Function of proteins is one of the major questions that researchers have been asking for many years now. Proteins play vital roles in ensuring the existence of our cells. They are also responsible for the regulation of our metabolism and transport system. However, proteins are much more complex than just these three things. The first functions of proteins are as follows:
Transcription factors: These proteins directly regulate the genetic expression of genes. It plays a vital role in regulating the information involved in the development of new cells. In particular, it plays a crucial role in the regulation of the genetic expression of the genes that control cell fate (shape and size). Gene transcription can be triggered by transcription factors that are regulated by other genes or signaling pathways.
Protein molecules: These proteins are the major constituents of all living tissues and organs. They are present in great numbers in various cells throughout the body. There are two classes of protein molecules: primary and secondary proteins. They differ from one another in their sequence, structure, and usage. The primary proteins are the building blocks of all living organisms while the secondary proteins are found on the outer membrane of the cells.
Lipoproteins: This class of protein contains numerous functions, but among the most important ones are that of carrier of nutrients and energy, release of proteins into the extracellular environment, and regulation of muscle contraction. A wide range of hormones including growth hormones, steroid receptors, and insulin receptors are held accountable for the regulation of lipoprotein functions. Besides these functions, some lipoprotein lipids may play a role in the process of muscle contraction. The transport protein, however, transports substances between the cell walls and the intracellular environment.
Enzymes: These are the catalysts behind various metabolic reactions. They are particularly useful in regulating the different pathways of protein synthesis. They are also involved in DNA and RNA transcription processes and the regulation of protein synthesis and messenger riboside composition. Gene expression is another name for transcript regulation.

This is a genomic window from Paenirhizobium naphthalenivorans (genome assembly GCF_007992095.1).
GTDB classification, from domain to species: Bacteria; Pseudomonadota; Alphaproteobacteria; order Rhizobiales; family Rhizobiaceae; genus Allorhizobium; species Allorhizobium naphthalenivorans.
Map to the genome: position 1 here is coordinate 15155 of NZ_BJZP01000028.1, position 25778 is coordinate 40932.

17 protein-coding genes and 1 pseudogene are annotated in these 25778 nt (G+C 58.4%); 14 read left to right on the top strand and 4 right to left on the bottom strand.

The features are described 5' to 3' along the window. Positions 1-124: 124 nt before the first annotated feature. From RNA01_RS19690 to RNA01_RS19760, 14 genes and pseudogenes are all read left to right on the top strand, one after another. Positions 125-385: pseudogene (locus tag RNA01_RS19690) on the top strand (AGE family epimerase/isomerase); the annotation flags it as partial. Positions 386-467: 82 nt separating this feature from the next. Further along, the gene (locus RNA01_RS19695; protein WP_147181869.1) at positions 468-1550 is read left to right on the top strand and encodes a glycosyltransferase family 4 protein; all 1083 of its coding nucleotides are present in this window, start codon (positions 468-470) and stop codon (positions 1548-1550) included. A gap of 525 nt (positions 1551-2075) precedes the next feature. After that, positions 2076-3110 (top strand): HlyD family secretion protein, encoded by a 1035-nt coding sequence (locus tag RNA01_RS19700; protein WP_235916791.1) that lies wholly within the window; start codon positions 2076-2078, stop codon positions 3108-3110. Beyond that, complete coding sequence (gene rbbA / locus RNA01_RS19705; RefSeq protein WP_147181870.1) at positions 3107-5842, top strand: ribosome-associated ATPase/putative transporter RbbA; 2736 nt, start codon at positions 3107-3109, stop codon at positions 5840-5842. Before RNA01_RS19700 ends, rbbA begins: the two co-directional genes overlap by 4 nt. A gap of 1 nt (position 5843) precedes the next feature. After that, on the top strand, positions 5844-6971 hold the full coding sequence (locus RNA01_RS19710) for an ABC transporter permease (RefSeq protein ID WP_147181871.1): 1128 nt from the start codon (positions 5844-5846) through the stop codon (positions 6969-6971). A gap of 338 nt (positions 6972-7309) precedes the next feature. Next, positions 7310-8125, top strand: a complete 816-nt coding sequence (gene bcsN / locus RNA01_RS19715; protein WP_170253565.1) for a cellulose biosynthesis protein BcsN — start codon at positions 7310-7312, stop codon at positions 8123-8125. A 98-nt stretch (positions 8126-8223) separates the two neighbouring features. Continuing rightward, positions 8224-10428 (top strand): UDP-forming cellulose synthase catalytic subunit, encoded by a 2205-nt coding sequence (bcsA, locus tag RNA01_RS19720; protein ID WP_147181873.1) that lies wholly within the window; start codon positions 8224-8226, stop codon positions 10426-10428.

Peptides and Proteins: Peptides consist of chains of amino acids strung together in linear sequences. The most well known of these peptides are amino acids. The major functions of peptides are tendonitis, tendinitis, bursitis, tendon rupture and impingement syndrome. The majority of the protein structures in the body are made up of peptides. The majority of peptides are produced by enzymes and are thus considered as components of the metabolic pathways. The formation of peptides, however, requires the action of an enzyme.
Functions of Protein Synthesis
Polypeptides and proteins: These are chains of amino acids with multiple subunits. Some of the most common and widespread polypeptides are collagen, elastin, bovine serum albumin, bromelain, lactic acid, hyaluronan, albumin, cholecystokinin, fibril, myristoleic acid and polysaccharides. There are two types of protein-protein interactions: functional and nonfunctional. A study was conducted to find out which one was the more effective in enhancing wound healing in human. This study proved that both nonfunctional and functional protein-protein interactions improve healing by almost 30%.
Enzymes and proteins: There are two types of enzymes, namely exoenzyme and endoenzyme. The former is a co-enzymatic component of peptides and amino acids. Endoenzymes are present in cells and tissues, where they digest proteins in the food. They can be either specific or non-specific, depending on the sequence of amino acid residues they accept.
Gene Expression: Different genes produce different proteins at different times. An example is the genes that produce collagen in our body. In the laboratory, different enzymes are used to read the genes and convert them into proteins. Some of the most widely studied enzymes are sirtuins and signaling pathways. Gene therapy is a technique using gene therapy, engineered with genetic information, to correct cell behavior and enhance function of proteins.
Enzymes and proteins used in protein synthesis: The role of enzymes is to catalyze the synthesis of polypeptides. A peptide is a single DNA molecule with an amino acid sequence designed to make a chemical reaction. Protein synthesis is carried out by enzymes.
Energetic versus thermogenic effects: The term energetics refers to changes of internal energy levels (orgaintenance, creation, and destruction) and thermogenesis refers to changes of internal heat. During protein synthesis, an enzyme will convert an amino acid into a pair of complementary amino acids. One of the pair of complementary amino acids will be used to synthesize a new peptide, while the other one will be used for the same purpose. This process of metabolic pathways involving enzymes is referred to as metabolism. The term thermogenics involves changes of internal heat.